When you thought idiocy in the Labour Party and among feminists couldn’t get any sillier, it has. During the debate over the completely useless upskirting bill, Stella Creasy (currently the Labour and Co-operative MP for Walthamstow) has added an amendment to the bill that advocates that misogyny be an aggravating factor, thereby making it a part of where the case the judge in a court of law has to consider when sentencing someone over upskirting.
In other words, effectively make misogyny a hate crime in the UK, thereby meaning more freedoms are being drained away in the process. What a great time to be alive eh?
Now before I get away backlash for this, I completely appreciate that upskirting is a disgusting, lewd practice that should be frowned upon, but at the same time whether it needs the force of the law (already stretched to breaking point it seems) is another matter entirely.
Meanwhile, Creasy is using this as a way to further push making misogyny in general a hate crime. This is her statement:
“Upskirting is a classic example of a crime in which misogyny is motivating the offence. We protect women in the workplace from discrimination on grounds of their sex, but not in the courtroom – with upskirting, street harassment, sexually based violence and abuse a part of life for so many it’s time to learn from where misogyny has been treated as a form of hate crime and end this gap.”
This is yet another case of a miserable feminist MP abusing her position to control society and its culture to make women a protected class, while portraying men as all evil sexist pigs. Given how that is ironically sexist towards women (implying women aren’t capable of protecting themselves without the power of a stronger power to do so), it seems weird that any so called feminist pushes for legislation that permeates a stereotype of women being weak on their own.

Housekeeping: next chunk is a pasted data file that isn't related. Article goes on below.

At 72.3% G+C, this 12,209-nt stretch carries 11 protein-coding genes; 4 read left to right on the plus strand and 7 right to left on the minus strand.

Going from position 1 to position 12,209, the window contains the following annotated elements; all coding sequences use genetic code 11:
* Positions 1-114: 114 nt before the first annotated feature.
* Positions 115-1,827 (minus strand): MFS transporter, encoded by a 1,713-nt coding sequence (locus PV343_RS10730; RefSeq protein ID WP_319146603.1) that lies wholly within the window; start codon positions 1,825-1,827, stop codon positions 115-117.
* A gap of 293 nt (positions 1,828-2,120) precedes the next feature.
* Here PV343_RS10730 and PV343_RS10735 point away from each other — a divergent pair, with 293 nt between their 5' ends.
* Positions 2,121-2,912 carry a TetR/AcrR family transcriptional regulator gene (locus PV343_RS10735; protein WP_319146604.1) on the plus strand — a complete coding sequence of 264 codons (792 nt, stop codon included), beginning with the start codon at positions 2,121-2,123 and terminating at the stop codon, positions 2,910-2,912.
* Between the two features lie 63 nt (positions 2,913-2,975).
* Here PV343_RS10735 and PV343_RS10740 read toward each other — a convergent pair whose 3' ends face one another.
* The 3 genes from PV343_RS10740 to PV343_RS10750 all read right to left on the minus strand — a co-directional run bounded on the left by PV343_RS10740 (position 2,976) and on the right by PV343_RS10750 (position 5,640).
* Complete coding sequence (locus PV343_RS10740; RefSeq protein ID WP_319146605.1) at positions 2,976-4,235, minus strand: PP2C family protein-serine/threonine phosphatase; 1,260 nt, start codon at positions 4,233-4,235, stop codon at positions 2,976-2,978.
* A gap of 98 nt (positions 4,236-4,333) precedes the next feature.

Then again, she is a Labour MP; the party that helped to cover up various Muslim rape gangs of who targeted both young white and Sikh girls, endorse segregated meetings between the sexes in Muslim majority areas, pushes legislation of which favours transgender men at the expense of female safety and wouldn’t even accept the manifesto of Britain’s main feminist party; the Women’s Equality Party unlike all of the other major parties according to a former council candidate for said party.
The Labour Party has been dead for ages and has been pandering to identity politics since the late 1980s to make up for its shortcomings. However long it takes for that niche to fall off is anyone’s guess. Hopefully this bill shall be defeated in Parliament like it was the last time it was proposed and some freedom (what little we have left) shall be maintained.
On a final note, this also shows why feminism is now unpopular among women nowadays, with only 38% of American women identifying as feminists, and only 7% of British women identifying as so. Pandering to endless middle class feminist causes as opposed to something the majority of women of whatever class can back is very alienating especially when it hurts both women and men in equal measure. Spiked writer Ella Whelan in a recent edition of Question Time heavily criticised such a bill for increasing the size of the state and intervening for needlessly in women’s lives, and despite being criticised for it by screeching social justice warrior Afua Hirsch who lied to her over women being sexually harassed during work (more about her here), she had a point. Feminism is useful for the state to not only look good in front of voters, but the draconian measures they push help to make the state gain more power, something measures pushed by the likes of Creasy aid. Her book on the problems with third wave feminism is titled What Women Want: Fun, Freedom and an End to Feminism. All I can say is if that is what women truly want, the sooner it does, the better. It is about time third wave feminism comes to end or radically changes to be about more than authoritarian japes against law abiding citizens who want to get on with their lives. That is one of the many steps we can take to help to make Britain, along with the rest of the West, great again.
(Articles reflect the views of the author, and not necessarily those of Luke Nash-Jones, The Red Pill Factory, or Make Britain Great Again.)